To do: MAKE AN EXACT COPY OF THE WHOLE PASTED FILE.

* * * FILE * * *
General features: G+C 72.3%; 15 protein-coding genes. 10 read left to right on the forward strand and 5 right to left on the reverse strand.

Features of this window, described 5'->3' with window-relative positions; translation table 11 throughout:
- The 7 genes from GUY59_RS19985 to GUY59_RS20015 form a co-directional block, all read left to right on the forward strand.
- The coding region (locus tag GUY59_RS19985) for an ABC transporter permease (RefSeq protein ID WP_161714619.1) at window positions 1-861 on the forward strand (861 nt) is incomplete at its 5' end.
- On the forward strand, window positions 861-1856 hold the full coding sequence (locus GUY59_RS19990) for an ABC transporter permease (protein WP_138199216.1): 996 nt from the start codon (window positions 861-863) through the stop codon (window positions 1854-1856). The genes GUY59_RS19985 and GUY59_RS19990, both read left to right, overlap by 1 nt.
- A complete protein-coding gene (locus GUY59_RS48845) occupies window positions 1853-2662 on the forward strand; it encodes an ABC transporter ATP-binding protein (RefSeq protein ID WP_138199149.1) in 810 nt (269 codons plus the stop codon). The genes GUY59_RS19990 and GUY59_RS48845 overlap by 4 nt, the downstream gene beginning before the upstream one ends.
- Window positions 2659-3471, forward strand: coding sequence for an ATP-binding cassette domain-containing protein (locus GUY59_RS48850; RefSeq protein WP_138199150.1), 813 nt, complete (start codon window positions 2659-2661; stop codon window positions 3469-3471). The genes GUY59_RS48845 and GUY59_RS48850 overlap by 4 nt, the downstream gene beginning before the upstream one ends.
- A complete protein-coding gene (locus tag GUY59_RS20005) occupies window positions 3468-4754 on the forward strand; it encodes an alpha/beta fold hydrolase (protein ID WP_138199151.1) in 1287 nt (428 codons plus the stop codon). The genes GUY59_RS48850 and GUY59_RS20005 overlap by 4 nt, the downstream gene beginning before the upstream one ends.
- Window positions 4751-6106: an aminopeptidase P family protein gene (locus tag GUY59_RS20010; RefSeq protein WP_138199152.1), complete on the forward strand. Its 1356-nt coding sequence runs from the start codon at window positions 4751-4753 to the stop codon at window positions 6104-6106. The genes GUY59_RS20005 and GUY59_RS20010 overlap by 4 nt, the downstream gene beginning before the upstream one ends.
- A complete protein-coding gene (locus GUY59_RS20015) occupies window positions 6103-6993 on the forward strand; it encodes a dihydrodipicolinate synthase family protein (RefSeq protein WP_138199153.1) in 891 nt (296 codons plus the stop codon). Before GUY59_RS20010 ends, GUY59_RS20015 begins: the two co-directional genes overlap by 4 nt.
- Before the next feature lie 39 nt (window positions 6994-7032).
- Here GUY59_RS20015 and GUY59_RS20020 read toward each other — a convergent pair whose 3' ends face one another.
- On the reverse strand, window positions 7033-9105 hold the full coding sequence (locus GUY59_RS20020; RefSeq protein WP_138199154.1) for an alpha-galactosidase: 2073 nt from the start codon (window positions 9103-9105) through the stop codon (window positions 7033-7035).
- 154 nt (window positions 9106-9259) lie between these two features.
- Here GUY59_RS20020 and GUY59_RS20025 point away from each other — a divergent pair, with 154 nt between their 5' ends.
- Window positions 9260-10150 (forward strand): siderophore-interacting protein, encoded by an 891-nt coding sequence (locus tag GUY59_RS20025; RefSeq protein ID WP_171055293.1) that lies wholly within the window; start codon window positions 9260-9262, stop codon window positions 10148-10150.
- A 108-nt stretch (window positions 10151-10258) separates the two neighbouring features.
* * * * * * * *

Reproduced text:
General features: G+C 72.3%; 15 protein-coding genes. 10 read left to right on the forward strand and 5 right to left on the reverse strand.

Features of this window, described 5'->3' with window-relative positions; translation table 11 throughout:
- The 7 genes from GUY59_RS19985 to GUY59_RS20015 form a co-directional block, all read left to right on the forward strand.
- The coding region (locus tag GUY59_RS19985) for an ABC transporter permease (RefSeq protein ID WP_161714619.1) at window positions 1-861 on the forward strand (861 nt) is incomplete at its 5' end.
- On the forward strand, window positions 861-1856 hold the full coding sequence (locus GUY59_RS19990) for an ABC transporter permease (protein WP_138199216.1): 996 nt from the start codon (window positions 861-863) through the stop codon (window positions 1854-1856). The genes GUY59_RS19985 and GUY59_RS19990, both read left to right, overlap by 1 nt.
- A complete protein-coding gene (locus GUY59_RS48845) occupies window positions 1853-2662 on the forward strand; it encodes an ABC transporter ATP-binding protein (RefSeq protein ID WP_138199149.1) in 810 nt (269 codons plus the stop codon). The genes GUY59_RS19990 and GUY59_RS48845 overlap by 4 nt, the downstream gene beginning before the upstream one ends.
- Window positions 2659-3471, forward strand: coding sequence for an ATP-binding cassette domain-containing protein (locus GUY59_RS48850; RefSeq protein WP_138199150.1), 813 nt, complete (start codon window positions 2659-2661; stop codon window positions 3469-3471). The genes GUY59_RS48845 and GUY59_RS48850 overlap by 4 nt, the downstream gene beginning before the upstream one ends.
- A complete protein-coding gene (locus tag GUY59_RS20005) occupies window positions 3468-4754 on the forward strand; it encodes an alpha/beta fold hydrolase (protein ID WP_138199151.1) in 1287 nt (428 codons plus the stop codon). The genes GUY59_RS48850 and GUY59_RS20005 overlap by 4 nt, the downstream gene beginning before the upstream one ends.
- Window positions 4751-6106: an aminopeptidase P family protein gene (locus tag GUY59_RS20010; RefSeq protein WP_138199152.1), complete on the forward strand. Its 1356-nt coding sequence runs from the start codon at window positions 4751-4753 to the stop codon at window positions 6104-6106. The genes GUY59_RS20005 and GUY59_RS20010 overlap by 4 nt, the downstream gene beginning before the upstream one ends.
- A complete protein-coding gene (locus GUY59_RS20015) occupies window positions 6103-6993 on the forward strand; it encodes a dihydrodipicolinate synthase family protein (RefSeq protein WP_138199153.1) in 891 nt (296 codons plus the stop codon). Before GUY59_RS20010 ends, GUY59_RS20015 begins: the two co-directional genes overlap by 4 nt.
- Before the next feature lie 39 nt (window positions 6994-7032).
- Here GUY59_RS20015 and GUY59_RS20020 read toward each other — a convergent pair whose 3' ends face one another.
- On the reverse strand, window positions 7033-9105 hold the full coding sequence (locus GUY59_RS20020; RefSeq protein WP_138199154.1) for an alpha-galactosidase: 2073 nt from the start codon (window positions 9103-9105) through the stop codon (window positions 7033-7035).
- 154 nt (window positions 9106-9259) lie between these two features.
- Here GUY59_RS20020 and GUY59_RS20025 point away from each other — a divergent pair, with 154 nt between their 5' ends.
- Window positions 9260-10150 (forward strand): siderophore-interacting protein, encoded by an 891-nt coding sequence (locus tag GUY59_RS20025; RefSeq protein ID WP_171055293.1) that lies wholly within the window; start codon window positions 9260-9262, stop codon window positions 10148-10150.
- A 108-nt stretch (window positions 10151-10258) separates the two neighbouring features.